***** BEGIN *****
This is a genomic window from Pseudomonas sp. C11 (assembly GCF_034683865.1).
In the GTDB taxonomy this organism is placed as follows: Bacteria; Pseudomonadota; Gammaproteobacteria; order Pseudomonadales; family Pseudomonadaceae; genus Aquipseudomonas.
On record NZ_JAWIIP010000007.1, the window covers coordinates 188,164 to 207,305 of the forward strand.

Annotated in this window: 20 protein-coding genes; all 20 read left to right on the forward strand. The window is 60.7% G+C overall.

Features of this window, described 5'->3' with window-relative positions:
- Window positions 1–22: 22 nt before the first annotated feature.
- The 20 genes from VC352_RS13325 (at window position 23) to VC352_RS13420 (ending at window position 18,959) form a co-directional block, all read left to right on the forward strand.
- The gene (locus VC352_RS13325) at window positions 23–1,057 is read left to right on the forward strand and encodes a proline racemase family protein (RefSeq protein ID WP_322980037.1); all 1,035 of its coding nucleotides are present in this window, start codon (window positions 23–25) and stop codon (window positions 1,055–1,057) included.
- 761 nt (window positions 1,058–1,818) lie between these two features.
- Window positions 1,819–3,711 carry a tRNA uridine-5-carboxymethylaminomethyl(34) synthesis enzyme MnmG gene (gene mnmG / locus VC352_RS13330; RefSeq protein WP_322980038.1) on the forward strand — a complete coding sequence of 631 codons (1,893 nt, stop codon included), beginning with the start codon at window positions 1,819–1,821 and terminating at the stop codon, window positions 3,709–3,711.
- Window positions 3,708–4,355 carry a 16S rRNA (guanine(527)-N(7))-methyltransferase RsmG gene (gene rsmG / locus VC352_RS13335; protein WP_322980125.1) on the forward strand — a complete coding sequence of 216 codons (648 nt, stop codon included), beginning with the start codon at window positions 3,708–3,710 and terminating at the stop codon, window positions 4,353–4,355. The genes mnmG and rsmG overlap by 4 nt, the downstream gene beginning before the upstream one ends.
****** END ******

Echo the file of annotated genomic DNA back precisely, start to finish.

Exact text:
This is a genomic window from Pseudomonas sp. C11 (assembly GCF_034683865.1).
In the GTDB taxonomy this organism is placed as follows: Bacteria; Pseudomonadota; Gammaproteobacteria; order Pseudomonadales; family Pseudomonadaceae; genus Aquipseudomonas.
On record NZ_JAWIIP010000007.1, the window covers coordinates 188,164 to 207,305 of the forward strand.

Annotated in this window: 20 protein-coding genes; all 20 read left to right on the forward strand. The window is 60.7% G+C overall.

Features of this window, described 5'->3' with window-relative positions:
- Window positions 1–22: 22 nt before the first annotated feature.
- The 20 genes from VC352_RS13325 (at window position 23) to VC352_RS13420 (ending at window position 18,959) form a co-directional block, all read left to right on the forward strand.
- The gene (locus VC352_RS13325) at window positions 23–1,057 is read left to right on the forward strand and encodes a proline racemase family protein (RefSeq protein ID WP_322980037.1); all 1,035 of its coding nucleotides are present in this window, start codon (window positions 23–25) and stop codon (window positions 1,055–1,057) included.
- 761 nt (window positions 1,058–1,818) lie between these two features.
- Window positions 1,819–3,711 carry a tRNA uridine-5-carboxymethylaminomethyl(34) synthesis enzyme MnmG gene (gene mnmG / locus VC352_RS13330; RefSeq protein WP_322980038.1) on the forward strand — a complete coding sequence of 631 codons (1,893 nt, stop codon included), beginning with the start codon at window positions 1,819–1,821 and terminating at the stop codon, window positions 3,709–3,711.
- Window positions 3,708–4,355 carry a 16S rRNA (guanine(527)-N(7))-methyltransferase RsmG gene (gene rsmG / locus VC352_RS13335; protein WP_322980125.1) on the forward strand — a complete coding sequence of 216 codons (648 nt, stop codon included), beginning with the start codon at window positions 3,708–3,710 and terminating at the stop codon, window positions 4,353–4,355. The genes mnmG and rsmG overlap by 4 nt, the downstream gene beginning before the upstream one ends.